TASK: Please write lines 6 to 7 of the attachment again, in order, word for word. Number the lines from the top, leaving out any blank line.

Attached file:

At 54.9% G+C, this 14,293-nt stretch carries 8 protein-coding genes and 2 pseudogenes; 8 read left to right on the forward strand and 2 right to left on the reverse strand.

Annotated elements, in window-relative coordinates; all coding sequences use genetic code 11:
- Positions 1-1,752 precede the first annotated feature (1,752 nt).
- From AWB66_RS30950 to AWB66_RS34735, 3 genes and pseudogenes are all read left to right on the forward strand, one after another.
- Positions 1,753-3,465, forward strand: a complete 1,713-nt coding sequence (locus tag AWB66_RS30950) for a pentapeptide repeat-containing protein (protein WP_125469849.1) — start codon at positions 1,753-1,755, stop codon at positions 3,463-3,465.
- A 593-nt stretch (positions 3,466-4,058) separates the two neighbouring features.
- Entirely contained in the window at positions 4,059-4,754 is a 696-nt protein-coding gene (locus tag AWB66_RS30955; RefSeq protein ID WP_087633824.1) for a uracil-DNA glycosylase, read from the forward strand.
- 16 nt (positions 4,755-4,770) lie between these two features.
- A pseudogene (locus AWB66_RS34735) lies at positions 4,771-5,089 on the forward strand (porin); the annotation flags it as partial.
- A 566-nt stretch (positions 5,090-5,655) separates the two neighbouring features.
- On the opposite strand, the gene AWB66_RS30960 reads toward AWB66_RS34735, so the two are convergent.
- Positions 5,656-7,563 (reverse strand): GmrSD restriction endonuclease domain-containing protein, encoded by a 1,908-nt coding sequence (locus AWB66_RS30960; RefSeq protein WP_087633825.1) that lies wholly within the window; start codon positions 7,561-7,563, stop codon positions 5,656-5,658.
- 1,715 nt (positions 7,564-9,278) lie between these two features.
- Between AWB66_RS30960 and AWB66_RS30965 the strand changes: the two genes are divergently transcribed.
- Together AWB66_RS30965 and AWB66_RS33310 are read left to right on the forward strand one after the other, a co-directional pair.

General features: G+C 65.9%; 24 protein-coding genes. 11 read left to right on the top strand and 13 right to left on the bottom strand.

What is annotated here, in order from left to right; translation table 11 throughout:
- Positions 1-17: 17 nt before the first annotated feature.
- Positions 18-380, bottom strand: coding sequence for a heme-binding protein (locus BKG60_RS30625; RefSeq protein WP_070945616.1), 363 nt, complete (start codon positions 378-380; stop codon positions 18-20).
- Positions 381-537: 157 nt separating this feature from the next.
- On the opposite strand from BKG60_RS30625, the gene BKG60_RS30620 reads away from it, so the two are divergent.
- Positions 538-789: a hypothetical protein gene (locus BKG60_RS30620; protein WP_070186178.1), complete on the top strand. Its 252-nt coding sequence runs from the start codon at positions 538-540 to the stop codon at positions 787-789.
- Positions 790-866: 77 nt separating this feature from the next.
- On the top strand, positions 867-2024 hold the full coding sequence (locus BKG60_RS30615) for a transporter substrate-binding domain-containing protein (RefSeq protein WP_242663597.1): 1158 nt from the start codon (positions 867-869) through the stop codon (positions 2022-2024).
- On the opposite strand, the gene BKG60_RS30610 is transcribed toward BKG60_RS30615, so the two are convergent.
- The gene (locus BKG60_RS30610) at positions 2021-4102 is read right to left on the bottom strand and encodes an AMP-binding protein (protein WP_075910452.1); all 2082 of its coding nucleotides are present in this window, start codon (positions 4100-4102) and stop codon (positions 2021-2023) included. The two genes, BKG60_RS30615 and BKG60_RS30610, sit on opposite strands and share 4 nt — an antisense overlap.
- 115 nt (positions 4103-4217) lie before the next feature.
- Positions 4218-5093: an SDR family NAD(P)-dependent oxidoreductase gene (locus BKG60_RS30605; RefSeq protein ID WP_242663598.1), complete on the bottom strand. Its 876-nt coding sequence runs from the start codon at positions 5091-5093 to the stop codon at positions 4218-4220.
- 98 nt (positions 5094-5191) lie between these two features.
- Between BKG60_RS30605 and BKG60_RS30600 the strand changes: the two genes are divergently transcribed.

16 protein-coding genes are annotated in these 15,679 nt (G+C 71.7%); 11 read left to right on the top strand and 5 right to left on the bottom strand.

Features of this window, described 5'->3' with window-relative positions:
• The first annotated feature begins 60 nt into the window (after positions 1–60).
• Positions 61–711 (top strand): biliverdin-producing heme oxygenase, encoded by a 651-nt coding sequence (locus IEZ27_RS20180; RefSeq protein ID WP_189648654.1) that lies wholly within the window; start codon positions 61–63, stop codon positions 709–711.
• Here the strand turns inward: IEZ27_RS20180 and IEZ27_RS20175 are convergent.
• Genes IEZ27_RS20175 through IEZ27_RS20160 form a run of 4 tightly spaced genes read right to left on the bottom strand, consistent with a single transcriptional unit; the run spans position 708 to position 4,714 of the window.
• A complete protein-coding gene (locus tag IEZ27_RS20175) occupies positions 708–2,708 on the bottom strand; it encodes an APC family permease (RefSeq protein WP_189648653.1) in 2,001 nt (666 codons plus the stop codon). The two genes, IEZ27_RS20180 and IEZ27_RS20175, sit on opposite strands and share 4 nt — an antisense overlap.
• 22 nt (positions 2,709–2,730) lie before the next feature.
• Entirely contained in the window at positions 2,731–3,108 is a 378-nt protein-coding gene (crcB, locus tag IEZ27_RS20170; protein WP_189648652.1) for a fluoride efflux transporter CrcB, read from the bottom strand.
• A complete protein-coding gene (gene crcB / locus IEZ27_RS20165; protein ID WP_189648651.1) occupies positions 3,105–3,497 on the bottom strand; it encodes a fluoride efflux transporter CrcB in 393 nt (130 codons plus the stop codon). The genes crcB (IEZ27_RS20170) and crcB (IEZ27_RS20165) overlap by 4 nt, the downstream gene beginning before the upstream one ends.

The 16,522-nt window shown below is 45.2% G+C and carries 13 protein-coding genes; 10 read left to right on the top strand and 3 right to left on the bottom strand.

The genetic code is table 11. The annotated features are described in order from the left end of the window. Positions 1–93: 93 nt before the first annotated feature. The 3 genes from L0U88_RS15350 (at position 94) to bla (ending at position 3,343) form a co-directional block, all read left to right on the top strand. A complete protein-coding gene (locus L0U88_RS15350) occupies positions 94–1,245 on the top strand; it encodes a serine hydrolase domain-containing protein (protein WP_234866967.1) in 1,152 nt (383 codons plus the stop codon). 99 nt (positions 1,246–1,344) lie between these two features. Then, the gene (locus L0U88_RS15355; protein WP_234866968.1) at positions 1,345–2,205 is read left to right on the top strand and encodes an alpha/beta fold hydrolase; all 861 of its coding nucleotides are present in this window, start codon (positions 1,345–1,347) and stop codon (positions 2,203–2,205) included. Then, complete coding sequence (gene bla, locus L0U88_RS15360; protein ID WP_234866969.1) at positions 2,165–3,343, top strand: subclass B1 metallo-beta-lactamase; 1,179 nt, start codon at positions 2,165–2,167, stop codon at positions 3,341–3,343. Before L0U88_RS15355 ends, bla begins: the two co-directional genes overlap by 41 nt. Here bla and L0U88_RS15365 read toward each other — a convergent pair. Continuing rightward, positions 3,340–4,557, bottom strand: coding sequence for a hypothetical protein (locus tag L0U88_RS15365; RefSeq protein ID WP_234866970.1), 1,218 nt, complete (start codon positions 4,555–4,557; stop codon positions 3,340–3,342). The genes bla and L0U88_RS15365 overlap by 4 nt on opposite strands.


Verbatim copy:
- A 593-nt stretch (positions 3,466-4,058) separates the two neighbouring features.
- Entirely contained in the window at positions 4,059-4,754 is a 696-nt protein-coding gene (locus tag AWB66_RS30955; RefSeq protein ID WP_087633824.1) for a uracil-DNA glycosylase, read from the forward strand.